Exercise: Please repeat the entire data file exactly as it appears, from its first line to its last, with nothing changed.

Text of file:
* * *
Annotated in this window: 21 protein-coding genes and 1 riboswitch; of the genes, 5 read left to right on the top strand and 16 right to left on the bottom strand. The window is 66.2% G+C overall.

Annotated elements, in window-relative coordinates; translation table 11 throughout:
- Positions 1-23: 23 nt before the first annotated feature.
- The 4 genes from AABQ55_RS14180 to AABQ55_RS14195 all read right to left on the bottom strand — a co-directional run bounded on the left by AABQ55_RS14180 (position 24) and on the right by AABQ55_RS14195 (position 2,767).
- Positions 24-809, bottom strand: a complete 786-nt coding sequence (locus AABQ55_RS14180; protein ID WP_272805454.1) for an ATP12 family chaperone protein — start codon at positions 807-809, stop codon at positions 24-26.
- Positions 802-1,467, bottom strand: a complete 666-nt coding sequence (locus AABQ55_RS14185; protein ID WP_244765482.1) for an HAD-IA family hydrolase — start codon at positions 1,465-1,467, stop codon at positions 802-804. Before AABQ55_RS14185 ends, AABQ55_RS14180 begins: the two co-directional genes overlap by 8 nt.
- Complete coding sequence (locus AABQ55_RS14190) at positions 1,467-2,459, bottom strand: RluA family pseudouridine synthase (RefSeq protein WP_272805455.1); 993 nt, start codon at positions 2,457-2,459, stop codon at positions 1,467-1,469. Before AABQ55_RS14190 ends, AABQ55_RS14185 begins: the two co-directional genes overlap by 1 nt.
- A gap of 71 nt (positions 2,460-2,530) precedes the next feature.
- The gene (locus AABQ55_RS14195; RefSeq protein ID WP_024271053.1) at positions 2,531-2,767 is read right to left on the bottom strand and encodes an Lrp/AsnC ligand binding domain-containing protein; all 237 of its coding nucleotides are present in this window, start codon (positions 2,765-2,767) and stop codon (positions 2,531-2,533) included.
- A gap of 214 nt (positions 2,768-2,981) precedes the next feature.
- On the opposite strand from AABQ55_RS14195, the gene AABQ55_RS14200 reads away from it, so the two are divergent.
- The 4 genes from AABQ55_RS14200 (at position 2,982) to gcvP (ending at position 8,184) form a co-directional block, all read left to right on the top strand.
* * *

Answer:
Annotated in this window: 21 protein-coding genes and 1 riboswitch; of the genes, 5 read left to right on the top strand and 16 right to left on the bottom strand. The window is 66.2% G+C overall.

Annotated elements, in window-relative coordinates; translation table 11 throughout:
- Positions 1-23: 23 nt before the first annotated feature.
- The 4 genes from AABQ55_RS14180 to AABQ55_RS14195 all read right to left on the bottom strand — a co-directional run bounded on the left by AABQ55_RS14180 (position 24) and on the right by AABQ55_RS14195 (position 2,767).
- Positions 24-809, bottom strand: a complete 786-nt coding sequence (locus AABQ55_RS14180; protein ID WP_272805454.1) for an ATP12 family chaperone protein — start codon at positions 807-809, stop codon at positions 24-26.
- Positions 802-1,467, bottom strand: a complete 666-nt coding sequence (locus AABQ55_RS14185; protein ID WP_244765482.1) for an HAD-IA family hydrolase — start codon at positions 1,465-1,467, stop codon at positions 802-804. Before AABQ55_RS14185 ends, AABQ55_RS14180 begins: the two co-directional genes overlap by 8 nt.
- Complete coding sequence (locus AABQ55_RS14190) at positions 1,467-2,459, bottom strand: RluA family pseudouridine synthase (RefSeq protein WP_272805455.1); 993 nt, start codon at positions 2,457-2,459, stop codon at positions 1,467-1,469. Before AABQ55_RS14190 ends, AABQ55_RS14185 begins: the two co-directional genes overlap by 1 nt.
- A gap of 71 nt (positions 2,460-2,530) precedes the next feature.
- The gene (locus AABQ55_RS14195; RefSeq protein ID WP_024271053.1) at positions 2,531-2,767 is read right to left on the bottom strand and encodes an Lrp/AsnC ligand binding domain-containing protein; all 237 of its coding nucleotides are present in this window, start codon (positions 2,765-2,767) and stop codon (positions 2,531-2,533) included.
- A gap of 214 nt (positions 2,768-2,981) precedes the next feature.
- On the opposite strand from AABQ55_RS14195, the gene AABQ55_RS14200 reads away from it, so the two are divergent.
- The 4 genes from AABQ55_RS14200 (at position 2,982) to gcvP (ending at position 8,184) form a co-directional block, all read left to right on the top strand.